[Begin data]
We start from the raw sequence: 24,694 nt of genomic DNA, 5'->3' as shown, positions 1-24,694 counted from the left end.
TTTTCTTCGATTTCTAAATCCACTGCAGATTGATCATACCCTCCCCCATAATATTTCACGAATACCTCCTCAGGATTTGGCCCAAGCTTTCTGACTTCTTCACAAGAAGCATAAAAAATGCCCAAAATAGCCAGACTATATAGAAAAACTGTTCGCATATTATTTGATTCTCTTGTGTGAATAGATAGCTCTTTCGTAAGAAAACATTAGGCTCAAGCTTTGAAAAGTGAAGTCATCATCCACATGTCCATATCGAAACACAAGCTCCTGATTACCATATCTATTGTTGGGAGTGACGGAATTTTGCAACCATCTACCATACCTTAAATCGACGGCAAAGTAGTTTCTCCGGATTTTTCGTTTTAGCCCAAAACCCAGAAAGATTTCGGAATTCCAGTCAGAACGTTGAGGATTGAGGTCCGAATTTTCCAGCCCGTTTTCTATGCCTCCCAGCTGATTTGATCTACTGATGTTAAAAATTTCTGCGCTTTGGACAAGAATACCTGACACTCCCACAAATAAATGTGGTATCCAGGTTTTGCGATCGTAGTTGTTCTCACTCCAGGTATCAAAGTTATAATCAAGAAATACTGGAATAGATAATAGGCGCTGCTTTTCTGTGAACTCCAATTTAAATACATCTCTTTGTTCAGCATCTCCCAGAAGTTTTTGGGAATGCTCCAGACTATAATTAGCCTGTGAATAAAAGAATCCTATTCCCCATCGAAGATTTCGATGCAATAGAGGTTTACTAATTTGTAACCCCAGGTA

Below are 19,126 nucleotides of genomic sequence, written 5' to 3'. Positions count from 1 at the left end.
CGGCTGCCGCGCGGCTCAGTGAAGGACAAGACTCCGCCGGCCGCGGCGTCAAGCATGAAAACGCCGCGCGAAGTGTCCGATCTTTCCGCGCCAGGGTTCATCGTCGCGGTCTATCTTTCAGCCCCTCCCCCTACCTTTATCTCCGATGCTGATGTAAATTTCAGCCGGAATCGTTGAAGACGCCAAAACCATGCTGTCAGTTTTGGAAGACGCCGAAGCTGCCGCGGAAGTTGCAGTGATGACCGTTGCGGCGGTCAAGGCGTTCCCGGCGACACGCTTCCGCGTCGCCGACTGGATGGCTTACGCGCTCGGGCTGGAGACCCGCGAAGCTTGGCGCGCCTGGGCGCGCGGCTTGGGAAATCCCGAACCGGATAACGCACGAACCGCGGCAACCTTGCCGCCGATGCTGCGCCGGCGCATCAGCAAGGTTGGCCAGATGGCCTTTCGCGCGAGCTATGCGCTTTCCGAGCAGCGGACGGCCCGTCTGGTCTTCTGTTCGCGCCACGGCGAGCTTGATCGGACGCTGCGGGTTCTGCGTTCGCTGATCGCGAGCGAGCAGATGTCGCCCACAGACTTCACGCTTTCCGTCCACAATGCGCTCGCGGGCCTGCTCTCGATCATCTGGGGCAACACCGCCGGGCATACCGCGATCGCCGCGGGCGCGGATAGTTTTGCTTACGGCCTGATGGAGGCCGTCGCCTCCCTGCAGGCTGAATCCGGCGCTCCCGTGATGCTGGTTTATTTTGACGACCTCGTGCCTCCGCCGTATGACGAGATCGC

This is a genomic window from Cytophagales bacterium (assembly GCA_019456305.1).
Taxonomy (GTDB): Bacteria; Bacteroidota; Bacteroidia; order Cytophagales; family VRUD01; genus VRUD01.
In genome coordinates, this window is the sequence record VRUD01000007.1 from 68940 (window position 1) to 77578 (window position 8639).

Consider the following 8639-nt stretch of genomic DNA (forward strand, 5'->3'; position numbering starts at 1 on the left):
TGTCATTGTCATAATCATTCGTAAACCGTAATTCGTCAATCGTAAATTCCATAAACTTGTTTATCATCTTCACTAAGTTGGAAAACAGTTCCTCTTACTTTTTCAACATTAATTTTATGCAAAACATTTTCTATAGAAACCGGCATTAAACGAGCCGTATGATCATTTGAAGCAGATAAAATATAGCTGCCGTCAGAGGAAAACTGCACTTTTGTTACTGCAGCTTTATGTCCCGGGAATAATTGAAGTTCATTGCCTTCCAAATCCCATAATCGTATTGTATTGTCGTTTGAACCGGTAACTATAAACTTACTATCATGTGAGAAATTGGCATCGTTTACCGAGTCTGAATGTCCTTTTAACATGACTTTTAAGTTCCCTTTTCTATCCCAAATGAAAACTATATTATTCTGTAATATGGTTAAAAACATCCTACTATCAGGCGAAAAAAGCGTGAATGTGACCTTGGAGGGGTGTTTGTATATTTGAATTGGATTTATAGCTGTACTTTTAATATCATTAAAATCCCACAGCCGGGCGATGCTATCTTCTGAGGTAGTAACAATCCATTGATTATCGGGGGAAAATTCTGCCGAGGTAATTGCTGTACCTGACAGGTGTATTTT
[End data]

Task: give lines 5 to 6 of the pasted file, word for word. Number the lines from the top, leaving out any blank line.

This is a genomic window from Cytophagales bacterium (assembly GCA_019456305.1).
Taxonomy (GTDB): Bacteria; Bacteroidota; Bacteroidia; order Cytophagales; family VRUD01; genus VRUD01.